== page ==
The representative of the United Kingdom, speaking after the vote, said he joined consensus on the text.  Reiterating the United Kingdom’s position on language contained in preambular paragraph 9, on the scope and applicability of the United Nations Convention on the Law of the Sea, he said that, as such, all references to international, regional and national legislation and policies in United Nations resolutions and agreements should align with the Convention.

The representative of the United States said resolution “L.43” highlights the unique vulnerabilities and urgent economic challenges facing the Caribbean region.  Highlighting preambular paragraph 20, she said that while debt swaps may be useful tools for supporting certain policy goals, including climate adaptation, it is important to clearly distinguish between attempts to use debt swaps to achieve policy goals versus attempts to use debt swaps to address debt sustainability issues.

The representative of Türkiye, speaking in explanation of position, said her country joined consensus on the resolution, as it addresses important issues on the conservation and sustainable use of the oceans, seas and marine resources in the Caribbean Sea area.  Türkiye firmly supports the efforts of the Association of Caribbean States to develop and implement regional initiatives to promote the sustainable conservation and management of coastal and marine resources.  However, it dissociates itself from references made in the text to the United Nations Convention on the Law of the Sea, she said, adding that such references cannot be construed as a change in her country’s legal position vis-à-vis the concerned instrument.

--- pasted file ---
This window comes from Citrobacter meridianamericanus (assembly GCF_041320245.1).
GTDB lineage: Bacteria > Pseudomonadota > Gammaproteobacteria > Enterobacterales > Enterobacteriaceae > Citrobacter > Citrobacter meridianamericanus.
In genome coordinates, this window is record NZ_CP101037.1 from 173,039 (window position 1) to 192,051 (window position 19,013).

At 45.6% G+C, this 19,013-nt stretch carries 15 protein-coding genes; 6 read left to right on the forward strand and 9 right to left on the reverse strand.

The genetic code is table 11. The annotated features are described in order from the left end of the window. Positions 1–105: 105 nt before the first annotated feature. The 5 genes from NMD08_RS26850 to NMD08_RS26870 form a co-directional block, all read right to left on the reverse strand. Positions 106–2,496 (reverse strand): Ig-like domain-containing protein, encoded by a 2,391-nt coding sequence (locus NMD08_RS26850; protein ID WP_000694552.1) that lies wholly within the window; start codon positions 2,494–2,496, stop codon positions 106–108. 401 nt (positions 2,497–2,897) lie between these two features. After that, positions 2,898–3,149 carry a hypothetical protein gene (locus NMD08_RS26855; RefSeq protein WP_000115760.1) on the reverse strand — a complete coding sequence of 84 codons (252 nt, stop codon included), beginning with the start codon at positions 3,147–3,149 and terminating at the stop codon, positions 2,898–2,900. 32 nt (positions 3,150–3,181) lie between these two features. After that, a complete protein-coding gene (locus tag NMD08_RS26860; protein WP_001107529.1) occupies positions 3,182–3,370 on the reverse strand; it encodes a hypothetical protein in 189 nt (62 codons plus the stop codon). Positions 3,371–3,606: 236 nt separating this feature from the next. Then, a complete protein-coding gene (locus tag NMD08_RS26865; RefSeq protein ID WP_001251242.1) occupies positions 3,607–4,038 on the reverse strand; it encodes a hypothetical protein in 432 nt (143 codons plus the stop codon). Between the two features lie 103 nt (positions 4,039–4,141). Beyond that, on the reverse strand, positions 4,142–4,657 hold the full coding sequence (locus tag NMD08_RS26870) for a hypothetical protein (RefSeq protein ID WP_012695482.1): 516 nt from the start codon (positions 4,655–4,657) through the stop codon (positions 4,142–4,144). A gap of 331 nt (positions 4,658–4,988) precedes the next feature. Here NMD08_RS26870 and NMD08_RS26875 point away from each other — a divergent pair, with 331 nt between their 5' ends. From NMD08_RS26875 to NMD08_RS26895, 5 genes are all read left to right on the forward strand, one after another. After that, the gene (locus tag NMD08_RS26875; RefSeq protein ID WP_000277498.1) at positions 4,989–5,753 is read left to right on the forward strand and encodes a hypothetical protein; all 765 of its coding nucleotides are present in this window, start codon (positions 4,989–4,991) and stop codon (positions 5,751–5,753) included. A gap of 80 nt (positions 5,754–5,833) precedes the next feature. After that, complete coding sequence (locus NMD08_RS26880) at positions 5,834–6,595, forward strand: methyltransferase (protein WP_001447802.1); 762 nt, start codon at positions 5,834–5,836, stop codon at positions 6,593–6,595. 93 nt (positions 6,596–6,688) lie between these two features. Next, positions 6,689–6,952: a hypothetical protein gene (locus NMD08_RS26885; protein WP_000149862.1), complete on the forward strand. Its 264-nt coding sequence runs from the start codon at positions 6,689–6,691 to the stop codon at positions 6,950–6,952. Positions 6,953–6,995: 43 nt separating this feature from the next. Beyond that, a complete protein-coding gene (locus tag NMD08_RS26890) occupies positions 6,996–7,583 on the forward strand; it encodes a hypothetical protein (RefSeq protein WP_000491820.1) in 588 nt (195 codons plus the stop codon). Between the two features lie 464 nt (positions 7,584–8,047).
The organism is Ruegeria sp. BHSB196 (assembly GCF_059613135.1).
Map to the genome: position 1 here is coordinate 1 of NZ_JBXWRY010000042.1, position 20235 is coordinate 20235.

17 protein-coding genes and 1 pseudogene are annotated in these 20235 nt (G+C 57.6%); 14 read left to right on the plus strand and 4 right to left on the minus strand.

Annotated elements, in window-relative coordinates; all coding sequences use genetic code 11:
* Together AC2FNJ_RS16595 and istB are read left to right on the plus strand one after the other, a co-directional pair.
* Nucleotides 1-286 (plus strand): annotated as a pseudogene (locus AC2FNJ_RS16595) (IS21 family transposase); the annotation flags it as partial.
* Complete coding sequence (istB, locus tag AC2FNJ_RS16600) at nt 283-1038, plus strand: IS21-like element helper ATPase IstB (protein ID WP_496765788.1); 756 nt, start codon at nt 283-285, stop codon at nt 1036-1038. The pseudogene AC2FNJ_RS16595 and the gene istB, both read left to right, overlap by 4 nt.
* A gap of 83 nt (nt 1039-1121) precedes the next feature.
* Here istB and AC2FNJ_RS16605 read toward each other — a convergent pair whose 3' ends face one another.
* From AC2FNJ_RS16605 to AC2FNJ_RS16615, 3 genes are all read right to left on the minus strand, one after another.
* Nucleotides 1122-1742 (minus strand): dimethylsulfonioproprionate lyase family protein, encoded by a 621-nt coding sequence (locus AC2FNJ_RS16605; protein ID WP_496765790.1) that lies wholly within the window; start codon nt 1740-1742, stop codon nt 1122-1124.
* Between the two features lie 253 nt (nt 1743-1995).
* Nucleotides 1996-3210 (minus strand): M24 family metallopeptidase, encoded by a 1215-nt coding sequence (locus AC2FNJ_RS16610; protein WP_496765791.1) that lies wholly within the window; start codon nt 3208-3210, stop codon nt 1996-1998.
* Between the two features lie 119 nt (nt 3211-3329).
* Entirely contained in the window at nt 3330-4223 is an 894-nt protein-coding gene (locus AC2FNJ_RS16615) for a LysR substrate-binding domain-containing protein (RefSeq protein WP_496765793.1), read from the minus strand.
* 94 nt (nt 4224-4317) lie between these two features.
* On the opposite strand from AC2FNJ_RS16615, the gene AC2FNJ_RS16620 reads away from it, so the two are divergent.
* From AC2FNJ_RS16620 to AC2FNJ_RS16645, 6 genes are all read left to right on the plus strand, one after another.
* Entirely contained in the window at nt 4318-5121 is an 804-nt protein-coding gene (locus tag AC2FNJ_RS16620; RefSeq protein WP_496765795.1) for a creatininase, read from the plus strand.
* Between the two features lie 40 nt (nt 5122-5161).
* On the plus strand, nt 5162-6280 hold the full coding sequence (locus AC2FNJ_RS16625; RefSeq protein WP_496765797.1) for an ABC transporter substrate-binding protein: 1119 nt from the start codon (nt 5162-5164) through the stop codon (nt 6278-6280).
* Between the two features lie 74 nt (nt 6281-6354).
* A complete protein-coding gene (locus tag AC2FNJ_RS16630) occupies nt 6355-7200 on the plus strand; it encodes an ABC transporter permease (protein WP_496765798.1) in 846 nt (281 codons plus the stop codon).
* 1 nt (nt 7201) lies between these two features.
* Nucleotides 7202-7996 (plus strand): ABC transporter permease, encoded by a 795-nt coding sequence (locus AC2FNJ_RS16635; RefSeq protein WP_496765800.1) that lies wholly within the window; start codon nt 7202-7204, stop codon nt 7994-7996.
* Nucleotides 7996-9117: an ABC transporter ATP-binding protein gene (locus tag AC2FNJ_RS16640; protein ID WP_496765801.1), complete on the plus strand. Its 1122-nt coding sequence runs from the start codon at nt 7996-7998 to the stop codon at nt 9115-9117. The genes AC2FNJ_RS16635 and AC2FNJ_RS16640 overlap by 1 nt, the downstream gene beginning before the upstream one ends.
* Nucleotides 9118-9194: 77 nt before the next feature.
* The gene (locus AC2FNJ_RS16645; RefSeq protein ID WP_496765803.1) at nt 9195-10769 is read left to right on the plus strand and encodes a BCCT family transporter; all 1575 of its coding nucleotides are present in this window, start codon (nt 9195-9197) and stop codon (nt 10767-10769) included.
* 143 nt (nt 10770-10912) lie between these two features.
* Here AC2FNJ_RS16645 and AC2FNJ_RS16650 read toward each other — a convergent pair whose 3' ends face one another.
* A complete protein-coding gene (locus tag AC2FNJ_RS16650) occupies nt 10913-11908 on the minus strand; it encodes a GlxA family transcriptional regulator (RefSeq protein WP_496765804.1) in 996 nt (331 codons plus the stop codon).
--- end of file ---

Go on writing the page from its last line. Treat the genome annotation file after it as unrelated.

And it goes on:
The representative of the European Union, speaking in its capacity as observer, welcomed the text’s reference to the political declaration adopted at the United Nations Ocean Conference, calling for urgent action to achieve Sustainable Development Goal 14 targets, especially those that matured in 2020.  It is also crucial that the resolution underlines the cumulative human impacts on the oceans and the important role played by marine ecosystems.

The representative of Venezuela noted that her country is not a State party to the Convention on the Law of the Sea.  Therefore, its norms are not applicable in terms of conventional or international law, except the norms included in the national legislation.  The reasons that have prevented the country from acceding to the respective instruments remain.  With the view to consensus, her country joined in approving the resolution.  She, however, expressed her reservations with regard to the content of preambular paragraph 9, given that Venezuela is not a State party to the Convention on the Law of the Sea.

The representative of Iran said that his delegation joined the consensus on the resolution; however, he disassociated himself from the reference to the United Nations Convention on the Law of the Sea in the text of the resolution.

Next, the Committee took up the draft on “Combating sand and dust storms” (document A/C.2/77/L.42/Rev.1), approving it by a recorded vote of 174 in favour to 2 against (Israel, United States), with 2 abstentions (Australia, Papua New Guinea).

By that text, the Assembly would encourage regional, subregional and interregional organizations and processes to continue to share best practices, experiences and technical expertise in combating sand and dust storms to address their root causes and impacts, including through improved implementation of sustainable land management practices.  The Assembly would also decide to proclaim 16 May of each year as the International Day of Combating Sand and Dust Storms to further raise public awareness.